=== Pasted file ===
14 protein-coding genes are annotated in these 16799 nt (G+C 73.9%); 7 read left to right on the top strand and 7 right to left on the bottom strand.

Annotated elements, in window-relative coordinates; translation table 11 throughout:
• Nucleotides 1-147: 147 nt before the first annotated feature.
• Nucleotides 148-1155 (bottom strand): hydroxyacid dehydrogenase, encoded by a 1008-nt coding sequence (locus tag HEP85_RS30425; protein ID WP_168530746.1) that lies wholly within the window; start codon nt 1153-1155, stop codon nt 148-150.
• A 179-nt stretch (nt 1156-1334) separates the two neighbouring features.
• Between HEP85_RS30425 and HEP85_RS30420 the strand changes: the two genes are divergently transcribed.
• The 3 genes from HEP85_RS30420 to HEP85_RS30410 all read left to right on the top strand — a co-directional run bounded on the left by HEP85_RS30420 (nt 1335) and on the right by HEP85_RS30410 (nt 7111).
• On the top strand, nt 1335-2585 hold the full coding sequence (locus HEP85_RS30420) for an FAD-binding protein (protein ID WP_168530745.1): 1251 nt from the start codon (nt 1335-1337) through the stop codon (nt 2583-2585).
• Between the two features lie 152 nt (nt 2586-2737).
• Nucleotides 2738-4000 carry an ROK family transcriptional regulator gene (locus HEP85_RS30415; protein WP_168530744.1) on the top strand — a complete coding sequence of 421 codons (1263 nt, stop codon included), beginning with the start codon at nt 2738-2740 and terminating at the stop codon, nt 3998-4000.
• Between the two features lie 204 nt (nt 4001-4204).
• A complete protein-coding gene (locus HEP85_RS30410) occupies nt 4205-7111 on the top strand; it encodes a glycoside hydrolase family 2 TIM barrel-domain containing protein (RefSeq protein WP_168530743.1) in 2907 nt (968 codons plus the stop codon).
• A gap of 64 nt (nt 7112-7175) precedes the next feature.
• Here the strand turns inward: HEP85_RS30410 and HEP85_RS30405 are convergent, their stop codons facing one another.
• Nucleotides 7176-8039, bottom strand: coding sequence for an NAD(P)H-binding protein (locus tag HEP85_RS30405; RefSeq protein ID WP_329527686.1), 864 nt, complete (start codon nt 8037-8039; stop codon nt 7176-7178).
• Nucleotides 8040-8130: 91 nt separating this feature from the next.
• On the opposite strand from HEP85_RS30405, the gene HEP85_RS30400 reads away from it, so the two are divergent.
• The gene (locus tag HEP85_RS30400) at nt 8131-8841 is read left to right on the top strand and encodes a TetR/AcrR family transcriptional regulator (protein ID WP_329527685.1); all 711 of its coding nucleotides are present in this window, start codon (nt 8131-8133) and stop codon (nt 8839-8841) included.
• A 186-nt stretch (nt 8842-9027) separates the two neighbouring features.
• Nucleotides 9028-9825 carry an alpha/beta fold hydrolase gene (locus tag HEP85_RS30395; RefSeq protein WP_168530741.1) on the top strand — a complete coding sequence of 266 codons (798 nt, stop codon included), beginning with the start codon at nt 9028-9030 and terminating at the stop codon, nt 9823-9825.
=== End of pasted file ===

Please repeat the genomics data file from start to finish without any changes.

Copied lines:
14 protein-coding genes are annotated in these 16799 nt (G+C 73.9%); 7 read left to right on the top strand and 7 right to left on the bottom strand.

Annotated elements, in window-relative coordinates; translation table 11 throughout:
• Nucleotides 1-147: 147 nt before the first annotated feature.
• Nucleotides 148-1155 (bottom strand): hydroxyacid dehydrogenase, encoded by a 1008-nt coding sequence (locus tag HEP85_RS30425; protein ID WP_168530746.1) that lies wholly within the window; start codon nt 1153-1155, stop codon nt 148-150.
• A 179-nt stretch (nt 1156-1334) separates the two neighbouring features.
• Between HEP85_RS30425 and HEP85_RS30420 the strand changes: the two genes are divergently transcribed.
• The 3 genes from HEP85_RS30420 to HEP85_RS30410 all read left to right on the top strand — a co-directional run bounded on the left by HEP85_RS30420 (nt 1335) and on the right by HEP85_RS30410 (nt 7111).
• On the top strand, nt 1335-2585 hold the full coding sequence (locus HEP85_RS30420) for an FAD-binding protein (protein ID WP_168530745.1): 1251 nt from the start codon (nt 1335-1337) through the stop codon (nt 2583-2585).
• Between the two features lie 152 nt (nt 2586-2737).
• Nucleotides 2738-4000 carry an ROK family transcriptional regulator gene (locus HEP85_RS30415; protein WP_168530744.1) on the top strand — a complete coding sequence of 421 codons (1263 nt, stop codon included), beginning with the start codon at nt 2738-2740 and terminating at the stop codon, nt 3998-4000.
• Between the two features lie 204 nt (nt 4001-4204).
• A complete protein-coding gene (locus HEP85_RS30410) occupies nt 4205-7111 on the top strand; it encodes a glycoside hydrolase family 2 TIM barrel-domain containing protein (RefSeq protein WP_168530743.1) in 2907 nt (968 codons plus the stop codon).
• A gap of 64 nt (nt 7112-7175) precedes the next feature.
• Here the strand turns inward: HEP85_RS30410 and HEP85_RS30405 are convergent, their stop codons facing one another.
• Nucleotides 7176-8039, bottom strand: coding sequence for an NAD(P)H-binding protein (locus tag HEP85_RS30405; RefSeq protein ID WP_329527686.1), 864 nt, complete (start codon nt 8037-8039; stop codon nt 7176-7178).
• Nucleotides 8040-8130: 91 nt separating this feature from the next.
• On the opposite strand from HEP85_RS30405, the gene HEP85_RS30400 reads away from it, so the two are divergent.
• The gene (locus tag HEP85_RS30400) at nt 8131-8841 is read left to right on the top strand and encodes a TetR/AcrR family transcriptional regulator (protein ID WP_329527685.1); all 711 of its coding nucleotides are present in this window, start codon (nt 8131-8133) and stop codon (nt 8839-8841) included.
• A 186-nt stretch (nt 8842-9027) separates the two neighbouring features.
• Nucleotides 9028-9825 carry an alpha/beta fold hydrolase gene (locus tag HEP85_RS30395; RefSeq protein WP_168530741.1) on the top strand — a complete coding sequence of 266 codons (798 nt, stop codon included), beginning with the start codon at nt 9028-9030 and terminating at the stop codon, nt 9823-9825.